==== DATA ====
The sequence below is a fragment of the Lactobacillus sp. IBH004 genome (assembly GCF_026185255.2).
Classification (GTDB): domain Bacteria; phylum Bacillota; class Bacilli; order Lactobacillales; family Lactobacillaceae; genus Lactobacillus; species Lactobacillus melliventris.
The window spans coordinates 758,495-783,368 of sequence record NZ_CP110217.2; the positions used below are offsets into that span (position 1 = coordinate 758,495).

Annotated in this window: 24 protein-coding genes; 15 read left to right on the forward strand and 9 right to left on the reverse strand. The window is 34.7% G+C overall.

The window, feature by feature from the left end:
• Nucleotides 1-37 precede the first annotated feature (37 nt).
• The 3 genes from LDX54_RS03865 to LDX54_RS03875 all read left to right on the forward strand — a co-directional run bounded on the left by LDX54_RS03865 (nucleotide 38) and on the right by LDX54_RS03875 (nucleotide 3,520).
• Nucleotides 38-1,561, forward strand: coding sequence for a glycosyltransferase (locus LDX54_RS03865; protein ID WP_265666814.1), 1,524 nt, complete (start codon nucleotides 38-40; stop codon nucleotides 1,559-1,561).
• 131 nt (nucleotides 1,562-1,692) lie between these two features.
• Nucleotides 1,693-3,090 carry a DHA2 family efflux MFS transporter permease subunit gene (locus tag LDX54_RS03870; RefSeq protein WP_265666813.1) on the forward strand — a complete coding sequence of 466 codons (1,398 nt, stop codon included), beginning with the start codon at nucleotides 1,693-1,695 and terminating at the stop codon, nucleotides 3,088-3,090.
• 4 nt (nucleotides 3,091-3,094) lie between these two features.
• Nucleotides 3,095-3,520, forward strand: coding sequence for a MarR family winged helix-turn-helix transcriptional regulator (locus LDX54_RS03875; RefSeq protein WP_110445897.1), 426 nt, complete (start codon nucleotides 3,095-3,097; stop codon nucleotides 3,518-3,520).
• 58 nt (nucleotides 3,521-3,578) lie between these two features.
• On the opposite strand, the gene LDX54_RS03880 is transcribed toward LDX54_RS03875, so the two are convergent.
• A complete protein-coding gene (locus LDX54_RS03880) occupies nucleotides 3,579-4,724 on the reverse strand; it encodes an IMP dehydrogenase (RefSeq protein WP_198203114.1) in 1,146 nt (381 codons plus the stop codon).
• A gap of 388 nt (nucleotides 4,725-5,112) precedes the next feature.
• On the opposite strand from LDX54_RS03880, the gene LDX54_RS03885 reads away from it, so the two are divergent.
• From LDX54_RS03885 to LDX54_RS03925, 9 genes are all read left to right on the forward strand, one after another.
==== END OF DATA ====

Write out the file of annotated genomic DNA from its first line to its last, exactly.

The sequence below is a fragment of the Lactobacillus sp. IBH004 genome (assembly GCF_026185255.2).
Classification (GTDB): domain Bacteria; phylum Bacillota; class Bacilli; order Lactobacillales; family Lactobacillaceae; genus Lactobacillus; species Lactobacillus melliventris.
The window spans coordinates 758,495-783,368 of sequence record NZ_CP110217.2; the positions used below are offsets into that span (position 1 = coordinate 758,495).

Annotated in this window: 24 protein-coding genes; 15 read left to right on the forward strand and 9 right to left on the reverse strand. The window is 34.7% G+C overall.

The window, feature by feature from the left end:
• Nucleotides 1-37 precede the first annotated feature (37 nt).
• The 3 genes from LDX54_RS03865 to LDX54_RS03875 all read left to right on the forward strand — a co-directional run bounded on the left by LDX54_RS03865 (nucleotide 38) and on the right by LDX54_RS03875 (nucleotide 3,520).
• Nucleotides 38-1,561, forward strand: coding sequence for a glycosyltransferase (locus LDX54_RS03865; protein ID WP_265666814.1), 1,524 nt, complete (start codon nucleotides 38-40; stop codon nucleotides 1,559-1,561).
• 131 nt (nucleotides 1,562-1,692) lie between these two features.
• Nucleotides 1,693-3,090 carry a DHA2 family efflux MFS transporter permease subunit gene (locus tag LDX54_RS03870; RefSeq protein WP_265666813.1) on the forward strand — a complete coding sequence of 466 codons (1,398 nt, stop codon included), beginning with the start codon at nucleotides 1,693-1,695 and terminating at the stop codon, nucleotides 3,088-3,090.
• 4 nt (nucleotides 3,091-3,094) lie between these two features.
• Nucleotides 3,095-3,520, forward strand: coding sequence for a MarR family winged helix-turn-helix transcriptional regulator (locus LDX54_RS03875; RefSeq protein WP_110445897.1), 426 nt, complete (start codon nucleotides 3,095-3,097; stop codon nucleotides 3,518-3,520).
• 58 nt (nucleotides 3,521-3,578) lie between these two features.
• On the opposite strand, the gene LDX54_RS03880 is transcribed toward LDX54_RS03875, so the two are convergent.
• A complete protein-coding gene (locus LDX54_RS03880) occupies nucleotides 3,579-4,724 on the reverse strand; it encodes an IMP dehydrogenase (RefSeq protein WP_198203114.1) in 1,146 nt (381 codons plus the stop codon).
• A gap of 388 nt (nucleotides 4,725-5,112) precedes the next feature.
• On the opposite strand from LDX54_RS03880, the gene LDX54_RS03885 reads away from it, so the two are divergent.
• From LDX54_RS03885 to LDX54_RS03925, 9 genes are all read left to right on the forward strand, one after another.